Felix Baumgartner, a former military parachutist from Austria, is the first skydiver to go faster than the speed of sound, reaching a peak of 1,342km/h. On October 14, 2012, the 43-year-old jumped out of a balloon 39 kilometres above New Mexico, also breaking the record of highest freefall. He was in freefall for four minutes and 19 seconds and took nearly 10 minutes in total to descend. Baumgartner has logged more than 2,500 career dives.
Profile: 'Fearless Felix' Baumgartner no stranger to danger
“Fearless Felix” Baumgartner, the Austrian daredevil who stunned fans around the world on Sunday by breaking the sound barrier in a hair-raising dive from the fringe of space, was “born to fly”.
That’s according to a tattoo the 43-year-old sports, a motto that took on a whole new meaning after his nail-biting feat, the fastest freefall ever by leaping from a capsule more than 39 kilometres above the earth and reaching a top speed of 1,342km/h.
The dramatic jump – which could have ended in disaster by causing his blood to boil – propelled the extreme adventure-seeker into the record books.
It also made a childhood dream come true.
“I always had the desire to be in the air,” Austria’s Kurier newspaper quoted Baumgartner as saying. “I climbed trees, I wanted to see the world from above.”
He certainly did on Sunday – and then some.
Baumgartner, who was born in the Austrian city of Salzburg on April 20, 1969, has come a long way from his younger years working as a car mechanic as he searched for ways to soar from the sky.
He took his first skydive at the age of 16, and improved his skills after joining the Austrian military.
Over time, the buff and tanned athlete – who says “the air is where I am at home” – built up an impressive portfolio of stunts.
One of his first records was in 1999 for the lowest BASE jump ever from the hand of Rio de Janeiro’s Christ the Redeemer statue in Brazil, which is 29 metres above the ground.
BASE is an acronym for the four things that are jumped from: buildings, antennas, spans and earth.
As a licensed gas balloon and helicopter pilot, he twice also set world records for the highest BASE jump from a building.
The first was from the 450m Petronas Twin Towers in Kuala Lumpur, Malaysia, in 1999, and five years later from the even taller Taipei 101 tower in Taiwan.
In 2003, he completed the first winged “freefall crossing” of the English Channel, leaping out of an aircraft and flying the rest of the way to Calais in northern France with a pair of carbon wings.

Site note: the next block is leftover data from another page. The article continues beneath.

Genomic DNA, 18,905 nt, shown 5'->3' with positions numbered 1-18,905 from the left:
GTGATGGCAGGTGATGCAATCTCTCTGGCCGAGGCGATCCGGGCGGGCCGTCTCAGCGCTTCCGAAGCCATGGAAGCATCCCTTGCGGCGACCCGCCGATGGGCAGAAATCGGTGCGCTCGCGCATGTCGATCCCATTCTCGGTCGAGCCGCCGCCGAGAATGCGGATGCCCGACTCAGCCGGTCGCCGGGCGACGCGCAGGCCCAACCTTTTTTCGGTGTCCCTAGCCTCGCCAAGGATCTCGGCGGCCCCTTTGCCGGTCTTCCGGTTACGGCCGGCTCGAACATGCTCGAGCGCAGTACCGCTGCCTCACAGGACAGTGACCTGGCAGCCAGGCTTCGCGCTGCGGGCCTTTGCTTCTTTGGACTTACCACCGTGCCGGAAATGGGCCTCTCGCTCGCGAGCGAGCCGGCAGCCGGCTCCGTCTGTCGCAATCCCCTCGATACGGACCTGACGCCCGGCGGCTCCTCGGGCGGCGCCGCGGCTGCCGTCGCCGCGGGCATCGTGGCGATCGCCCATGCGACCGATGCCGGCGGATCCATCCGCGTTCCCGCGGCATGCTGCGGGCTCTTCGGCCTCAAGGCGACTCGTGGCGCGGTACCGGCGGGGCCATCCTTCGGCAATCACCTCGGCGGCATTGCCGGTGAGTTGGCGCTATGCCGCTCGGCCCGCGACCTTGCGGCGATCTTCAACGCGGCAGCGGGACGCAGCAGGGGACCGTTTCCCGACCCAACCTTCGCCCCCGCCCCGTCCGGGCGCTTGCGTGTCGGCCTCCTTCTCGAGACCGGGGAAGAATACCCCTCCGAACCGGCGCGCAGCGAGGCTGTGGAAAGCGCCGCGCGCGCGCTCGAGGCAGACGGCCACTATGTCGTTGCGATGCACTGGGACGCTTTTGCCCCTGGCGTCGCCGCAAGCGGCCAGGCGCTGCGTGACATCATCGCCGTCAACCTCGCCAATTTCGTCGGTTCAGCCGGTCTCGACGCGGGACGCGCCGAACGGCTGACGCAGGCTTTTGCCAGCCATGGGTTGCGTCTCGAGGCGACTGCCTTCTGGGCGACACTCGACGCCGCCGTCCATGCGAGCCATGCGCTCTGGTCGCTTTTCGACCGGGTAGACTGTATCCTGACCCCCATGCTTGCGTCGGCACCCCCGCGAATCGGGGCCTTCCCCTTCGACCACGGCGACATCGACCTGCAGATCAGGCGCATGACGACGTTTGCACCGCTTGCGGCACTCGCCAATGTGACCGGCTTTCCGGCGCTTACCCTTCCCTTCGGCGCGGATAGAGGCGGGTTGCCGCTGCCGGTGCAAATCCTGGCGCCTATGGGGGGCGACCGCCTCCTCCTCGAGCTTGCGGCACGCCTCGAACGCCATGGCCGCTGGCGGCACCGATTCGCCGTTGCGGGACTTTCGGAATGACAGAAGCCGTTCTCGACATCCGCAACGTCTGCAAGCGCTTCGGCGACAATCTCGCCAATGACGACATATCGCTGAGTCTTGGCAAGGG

Other feats include parachuting into a 623-foot deep cave in Croatia, leaping off the highest bridge in the world, the 343m Millau Viaduct in France.
He had been training for the Red Bull Stratos jump from far above the earth for seven years.
According to his mother Eva, Baumgartner’s latest achievement was “his biggest dream”.
“I’m very happy he gets to do this because he’s worked towards it all these years,” she told Kurier ahead of the event, which was twice delayed due to weather. “Now it’s really his big day.”
Despite the dangers, the telegenic Baumgartner never seemed to fear having to pay the ultimate price for his passion – stressing it was all about doing your homework.
“I hate it if someone calls me a thrill-seeker or an adrenaline junkie because I am not. I like the whole planning,” Baumgartner said ahead of the stunt.
But there was no denying he was glad to be back on the ground safe and sound.
“When you’re standing there on top of the world, you become so humble... The only thing is you want to come back alive,” he told reporters.
Shortly before leaping, in footage beamed live around the world on a crackly radio link recalling Neil Armstrong’s first words on the moon, Baumgartner had said: “Sometimes you have [to go] up really high to [understand] how small you are.”
It remains to be seen what Baumgartner, who divides his time between Switzerland and the United States, will do next.
If his website is to be believed, there could be much more to come: “Everyone has limits – not everyone accepts them!!!” it says.